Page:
After fixation, retinal pieces taken from the central region of the retina were washed in 0.1 M phosphate buffer (PB), pH 7.4, dehydrated in a graded series of ethanol, infiltrated with propylene oxide, and embedded in Epon 812 (Polysciences, Warrington, PA). After curing at 60℃ for 2 days, the sections were cut in the vitrealscleral direction at a thickness of 1 µm, using an ultramicrotome (Reichert-Jung, Nussloch, Germany) and applied to slides coated with 0.5% gelatin. The sections were stained with 1% toluidine blue solution after removal of the epon with alcoholic sodium hydroxide for 20 min.
For electron microscopic observation, the retinal pieces taken from rat pups at PDs 8 and 10, were fixed in a mixture of 2% glutaraldehyde and 2% paraformaldehyde in PB for 2 h at 4℃. The retinas were postfixed in 1% OsO4 in PB for 1 h, dehydrated in a graded series of alcohol, and embedded in Epon 812. After curing at 60℃ for 3 days, ultrathin sections (70~90 nm thick) were collected on one-hole grids coated with Formvar. The sections were stained with uranyl acetate and lead citrate, and examined by electron microscope (Jeol 1200EX, Tokyo, Japan).
The posterior segments of the eyes were immersed in 4% paraformaldehyde in PB for 30 min. The retinas were carefully dissected from the choroid and placed in the same fixative for 2 h at 4℃. The retinas were then washed through several changes of PB, and transferred to 30% sucrose in PB for 5 h at 4℃. They were frozen in liquid nitrogen thawed, and rinsed in 0.01 M phosphate buffered saline (PBS), pH 7.4. Subsequently, 50-µm-thick vibratome sections were made from the central region of the retina. Before immunostaining, the retinal sections were incubated in 10% normal donkey serum in PBS for 1 h at room temperature to block nonspecific binding activity. The sections were then incubated in a rabbit polyclonal antiserum directed against substance P (SP) receptor (Chemicon, Temecula, CA; dilution 1:1000) for 1 day at 4℃. After washing in PBS for 45 min (3×15 min), the sections were incubated with peroxidase-conjugated goat anti-rabbit-IgG (Jackson ImmunoResearch Laboratories, West Grove, PA; dilution 1:100) in PBS for 2 h at room temperature. The sections were then rinsed in three changes of 0.05 M Tris/HCl buffer (TB; pH 7.6) for 5 min each time, at room temperature, and incubated in 0.05% 3,3′-diaminobenzidine tetrahydrochloride in TB for 10 min. Hydrogen peroxide was added to the incubation medium to a final concentration of 0.01%, and the container was shaken gently as the reaction proceeded. The reaction was stopped with several washes of TB or PB after 1~2 min, as determined by the degree of staining. The retinas were mounted using glycerol.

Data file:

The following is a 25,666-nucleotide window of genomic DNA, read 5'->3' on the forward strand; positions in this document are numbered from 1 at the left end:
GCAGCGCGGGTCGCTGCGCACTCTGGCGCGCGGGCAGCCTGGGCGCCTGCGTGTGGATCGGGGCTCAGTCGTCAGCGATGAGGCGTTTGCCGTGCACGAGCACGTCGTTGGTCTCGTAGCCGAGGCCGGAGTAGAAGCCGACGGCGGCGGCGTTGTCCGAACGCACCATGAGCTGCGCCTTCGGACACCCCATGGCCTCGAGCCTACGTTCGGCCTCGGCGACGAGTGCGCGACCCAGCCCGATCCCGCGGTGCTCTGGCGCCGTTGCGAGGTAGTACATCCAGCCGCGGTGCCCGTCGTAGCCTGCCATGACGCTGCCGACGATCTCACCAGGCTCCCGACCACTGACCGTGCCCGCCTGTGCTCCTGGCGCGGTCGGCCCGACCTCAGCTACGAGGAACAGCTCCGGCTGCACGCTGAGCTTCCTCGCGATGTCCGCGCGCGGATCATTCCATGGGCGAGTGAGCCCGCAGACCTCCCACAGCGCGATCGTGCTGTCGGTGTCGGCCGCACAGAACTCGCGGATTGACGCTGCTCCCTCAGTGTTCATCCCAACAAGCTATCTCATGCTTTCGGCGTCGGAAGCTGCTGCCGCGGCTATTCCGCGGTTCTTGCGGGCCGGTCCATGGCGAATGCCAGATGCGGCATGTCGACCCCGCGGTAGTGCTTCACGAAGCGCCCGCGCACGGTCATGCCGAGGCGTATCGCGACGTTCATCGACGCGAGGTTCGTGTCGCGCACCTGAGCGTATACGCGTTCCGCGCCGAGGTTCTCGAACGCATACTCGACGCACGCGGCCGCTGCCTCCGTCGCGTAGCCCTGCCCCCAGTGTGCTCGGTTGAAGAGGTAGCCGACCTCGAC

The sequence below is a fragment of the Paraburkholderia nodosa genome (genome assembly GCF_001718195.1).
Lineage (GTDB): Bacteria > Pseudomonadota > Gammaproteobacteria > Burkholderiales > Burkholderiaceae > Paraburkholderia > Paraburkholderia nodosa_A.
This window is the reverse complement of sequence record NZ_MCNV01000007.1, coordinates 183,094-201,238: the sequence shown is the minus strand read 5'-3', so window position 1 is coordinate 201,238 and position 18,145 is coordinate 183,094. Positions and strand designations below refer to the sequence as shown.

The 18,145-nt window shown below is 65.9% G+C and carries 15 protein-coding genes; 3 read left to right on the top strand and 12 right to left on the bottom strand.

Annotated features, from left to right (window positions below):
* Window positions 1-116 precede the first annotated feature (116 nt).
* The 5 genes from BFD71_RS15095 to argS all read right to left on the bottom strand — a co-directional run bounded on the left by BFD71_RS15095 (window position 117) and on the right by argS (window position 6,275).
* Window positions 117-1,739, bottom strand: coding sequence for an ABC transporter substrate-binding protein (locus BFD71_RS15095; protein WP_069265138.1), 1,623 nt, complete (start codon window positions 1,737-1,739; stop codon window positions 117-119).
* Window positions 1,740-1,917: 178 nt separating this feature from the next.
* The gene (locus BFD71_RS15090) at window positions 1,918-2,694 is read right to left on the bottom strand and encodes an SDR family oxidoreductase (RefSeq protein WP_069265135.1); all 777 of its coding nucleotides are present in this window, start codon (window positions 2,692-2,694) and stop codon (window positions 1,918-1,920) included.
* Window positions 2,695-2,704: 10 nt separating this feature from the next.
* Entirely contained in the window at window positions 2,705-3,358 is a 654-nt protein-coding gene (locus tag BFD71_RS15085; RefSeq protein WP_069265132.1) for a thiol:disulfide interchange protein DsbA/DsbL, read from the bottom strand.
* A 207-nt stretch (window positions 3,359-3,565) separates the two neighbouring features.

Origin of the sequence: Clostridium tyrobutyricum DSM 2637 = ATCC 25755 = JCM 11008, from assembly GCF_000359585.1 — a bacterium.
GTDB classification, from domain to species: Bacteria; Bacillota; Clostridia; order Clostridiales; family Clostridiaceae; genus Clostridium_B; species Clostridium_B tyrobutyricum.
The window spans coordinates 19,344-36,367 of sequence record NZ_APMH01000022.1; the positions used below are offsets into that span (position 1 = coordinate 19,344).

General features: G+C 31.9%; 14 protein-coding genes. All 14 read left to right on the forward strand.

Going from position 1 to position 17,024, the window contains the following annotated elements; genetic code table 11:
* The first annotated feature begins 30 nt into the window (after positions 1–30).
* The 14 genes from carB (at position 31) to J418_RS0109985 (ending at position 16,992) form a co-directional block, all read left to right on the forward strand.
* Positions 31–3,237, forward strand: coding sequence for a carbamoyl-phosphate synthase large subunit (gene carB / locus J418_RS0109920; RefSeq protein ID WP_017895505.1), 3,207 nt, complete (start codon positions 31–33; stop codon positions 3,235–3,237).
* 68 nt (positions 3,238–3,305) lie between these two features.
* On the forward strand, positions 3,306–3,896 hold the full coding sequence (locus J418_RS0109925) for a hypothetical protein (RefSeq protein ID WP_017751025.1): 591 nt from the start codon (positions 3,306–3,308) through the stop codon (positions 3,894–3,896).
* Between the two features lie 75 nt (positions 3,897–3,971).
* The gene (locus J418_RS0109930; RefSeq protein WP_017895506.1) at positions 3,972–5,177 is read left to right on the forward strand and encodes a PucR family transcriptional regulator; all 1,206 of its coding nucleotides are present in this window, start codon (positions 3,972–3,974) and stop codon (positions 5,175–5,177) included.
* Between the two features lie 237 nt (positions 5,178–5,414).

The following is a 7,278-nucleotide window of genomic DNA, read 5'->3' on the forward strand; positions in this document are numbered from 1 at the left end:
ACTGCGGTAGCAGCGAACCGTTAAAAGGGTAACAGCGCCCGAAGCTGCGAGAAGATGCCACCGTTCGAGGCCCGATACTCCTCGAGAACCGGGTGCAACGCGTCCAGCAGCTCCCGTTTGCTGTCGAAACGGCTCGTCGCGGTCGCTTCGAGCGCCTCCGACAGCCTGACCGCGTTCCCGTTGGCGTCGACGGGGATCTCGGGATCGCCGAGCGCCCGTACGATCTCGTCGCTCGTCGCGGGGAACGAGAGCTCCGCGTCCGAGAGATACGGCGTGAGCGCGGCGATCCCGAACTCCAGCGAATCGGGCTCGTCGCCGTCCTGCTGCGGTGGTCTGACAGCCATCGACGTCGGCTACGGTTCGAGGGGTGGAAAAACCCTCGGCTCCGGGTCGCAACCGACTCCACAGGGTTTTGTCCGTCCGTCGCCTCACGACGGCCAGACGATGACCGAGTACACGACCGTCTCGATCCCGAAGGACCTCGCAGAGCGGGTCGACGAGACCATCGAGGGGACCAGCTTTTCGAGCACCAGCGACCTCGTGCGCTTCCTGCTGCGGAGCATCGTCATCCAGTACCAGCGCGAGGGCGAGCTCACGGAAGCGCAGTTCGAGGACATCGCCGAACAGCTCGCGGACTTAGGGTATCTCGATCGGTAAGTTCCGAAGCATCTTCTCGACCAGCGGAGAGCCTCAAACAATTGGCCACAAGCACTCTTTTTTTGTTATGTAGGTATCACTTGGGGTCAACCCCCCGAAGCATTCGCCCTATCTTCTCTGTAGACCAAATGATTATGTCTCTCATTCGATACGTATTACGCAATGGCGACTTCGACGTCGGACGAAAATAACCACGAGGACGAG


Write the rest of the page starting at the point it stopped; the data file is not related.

Apoptotic cell death was determined by a modified TUNEL technique according to the manufacturer's instruction (In Situ Cell Detection kit, Boehringer-Mannheim, Mannheim, Germany). After immunostaining for SP receptor, retinal sections were incubated in 0.2% Triton X-100 for 5 min and rinsed in distilled water. Endogenous peroxidase activity was blocked by placing the sections in 3% H2O2 in distilled water (DW) for 10 min. The sections were equilibrated in terminal transferase-labelling buffer (Boehringer-Mannheim), and the tailing reaction was performed with terminal deoxynucleotide transferase (0.3 e.u./µl) and FITC-conjugated deoxyuridine triphosphate (1 nmol/µl) in a humidified chamber for 1 h at 37℃. The reaction was terminated by incubation in a solution containing 0.3M NaCl, 0.03 M sodium citrate. Sections were then incubated at 60℃ for 1 h served as positive controls, and staining of negative controls was performed in the absence of terminal transferase.
For double-labelling, the retinal sections processed for TUNEL staining were incubated in PBS containing 10% normal donkey serum after washing in DW and PBS. The sections were then incubated for 1 day at 4℃ in mouse monoclonal anti-glutamine synthase (GS), a specific marker for Müller glial cells . After washing in PBS for 45 min, the sections were incubated in appropriate Cy3-conjugated secondary antibodies (Jackson; dilution 1:500), according to the primary antibodies, for 2 h at room temperature. The sections were then rinsed in three changes of PB and coverslipped.
At PD 4, rats were anaesthetised with diethylether, and 5 µl of sterile isotonic saline or saporin conjugate SP-SAP  or free SAP (both from Advanced Targeting Systems, San Diego, CA; 2.6 ng dissolved in sterile isotonic saline) was injected into the vitreous humour of the right eye via a glass micropipette attached to a 10 µl Hamilton syringe. Rats were sacrificed at PD 14, and retinas were prepared and further processed for immunohistochemistry, as previously described. Following primary and appropriate peroxidase-conjugated secondary antibodies were used: rat polyclonal anti-glycine transporter 1 (from Dr. D. V. Pow, of the University of Queensland, Brisbane, Australia; dilution 1:1000) or rabbit anti-γ-amino butyric acid (GABA; Chemicon; dilution 1:1000) as amacrine cell markers [12,13] or rabbit anti-recoverin (from Dr. K.-W. Koch, of the Institut für Informationsverarbeitung, Jülich, Germany; dilution 1:20,000) as an ON and an OFF cone bipolar cell marker .